On July 31, 1998, the Giants played against the Hanshin Tigers at Koshien Stadium, and Gálvez faced Tomochika Tsuboi, a heavy hitter in the bottom of the 6th inning. Galvez had a borderline pitch called a ball by the umpire, Atsushi Kittaka, and he subsequently lost his composure, giving up a home run to Tsuboi on the next pitch. Giants manager Shigeo Nagashima emerged from the dugout to change pitchers, but Gálvez refused to leave the mound, instead shouting insults at Kittaka. Gálvez allowed his teammates to drag him back towards the dugout, but then he turned back to throw the baseball at Kittaka (the ball narrowly missed him).
The game was a huge mess afterwards, with both teams involved in arguments and physical confrontations. The next game between the Tigers and Giants also erupted into a brawl, and both teams were warned for throwing dangerous pitches during the August 2nd contest. Galvez was given a season-ending suspension for throwing at the umpire.
The Giants could have released Gálvez for causing such an incident, but they chose to re-sign him for 1999 because the team's main starters, (Masaki Saito, Hiromi Makihara and Masumi Kuwata) were showing signs of aging. Gálvez actually ended up being the team's Opening Day starter, becoming the first non-Japanese player to pitch Opening Day for the Giants. He pitched decently throughout the season, but was given very little run support, resulting in a 9–12 record in 1999. He still figured as an important part of the Giants' starting rotation, though, and was kept for the following season.
Gálvez had stiff competition in 2000 for his spot on the top team roster during spring training, as the Giants had signed three other non-Japanese pitchers during the offseason. He earned his slot in the starting rotation, but lost all 6 of the games he started in 2000, despite giving up 3 runs or less each start. This made 10 consecutive losses, counting his four losses at the end of the previous year.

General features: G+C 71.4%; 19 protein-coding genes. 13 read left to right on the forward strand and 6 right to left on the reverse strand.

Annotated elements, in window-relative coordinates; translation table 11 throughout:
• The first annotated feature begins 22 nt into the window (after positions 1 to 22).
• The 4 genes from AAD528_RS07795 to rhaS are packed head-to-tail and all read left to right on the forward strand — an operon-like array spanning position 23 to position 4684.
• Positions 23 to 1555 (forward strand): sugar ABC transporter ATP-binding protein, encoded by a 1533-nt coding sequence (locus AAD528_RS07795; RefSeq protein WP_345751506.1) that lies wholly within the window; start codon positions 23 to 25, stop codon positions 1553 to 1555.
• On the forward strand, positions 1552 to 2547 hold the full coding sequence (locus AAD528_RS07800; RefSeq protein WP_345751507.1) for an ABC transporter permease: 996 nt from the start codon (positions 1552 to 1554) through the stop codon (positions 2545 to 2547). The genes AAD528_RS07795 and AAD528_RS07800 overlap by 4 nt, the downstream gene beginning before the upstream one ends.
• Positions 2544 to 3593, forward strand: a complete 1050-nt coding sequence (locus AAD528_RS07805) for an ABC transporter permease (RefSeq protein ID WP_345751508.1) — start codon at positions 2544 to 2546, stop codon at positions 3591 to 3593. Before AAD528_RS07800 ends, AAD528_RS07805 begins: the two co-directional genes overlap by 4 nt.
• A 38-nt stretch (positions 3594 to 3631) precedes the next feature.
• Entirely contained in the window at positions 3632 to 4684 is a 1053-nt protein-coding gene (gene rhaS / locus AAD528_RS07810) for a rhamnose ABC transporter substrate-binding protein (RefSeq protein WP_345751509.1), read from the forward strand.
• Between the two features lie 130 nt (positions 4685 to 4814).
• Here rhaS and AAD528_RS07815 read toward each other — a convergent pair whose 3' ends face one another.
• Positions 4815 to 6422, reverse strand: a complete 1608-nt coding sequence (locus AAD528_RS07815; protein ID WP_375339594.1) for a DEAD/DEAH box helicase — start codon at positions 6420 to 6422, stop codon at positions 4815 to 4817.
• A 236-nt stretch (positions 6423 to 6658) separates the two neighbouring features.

He was demoted to the Giants' farm team in the Japanese minors after his sixth loss and was released by the club at the end of the season. Although his temperamental ways, particularly the 1998 incident, tarnished his reputation in Japan, he still compiled a 46-43 record in his five seasons there.
He was signed by the Samsung Lions (Korea Baseball Organization) in Samsung, South Korea in 2001, and picked up a win in his first start. However, it was discovered that he had traveled to Korea without a working visa, and he was sued by the opposing team (Hanwha Eagles). However, after the visa situation was resolved, Galvez was a standout pitcher for the Samsung team, compiling a 10-4 record.
Before going to Korea to play with Samsung in 2001, Galvez had signed with the Pittsburgh Pirates of the National League back in the U.S.A. and pitched well enough in spring training to be in contention for the team's #5 starting pitcher spot. But a dispute with the Pirates' pitching coach on April 1 led to another temperamental outburst from Galvez and he quit the team.
- Career statistics and player information from Baseball-Reference, or Fangraphs, or The Baseball Cube, or Baseball-Reference (Minors) Warning: Template:Baseballstats cube= parameter should be updated to a numeric value.
- Nippon Professional Baseball career statistics from JapaneseBaseball.com
- on YouTube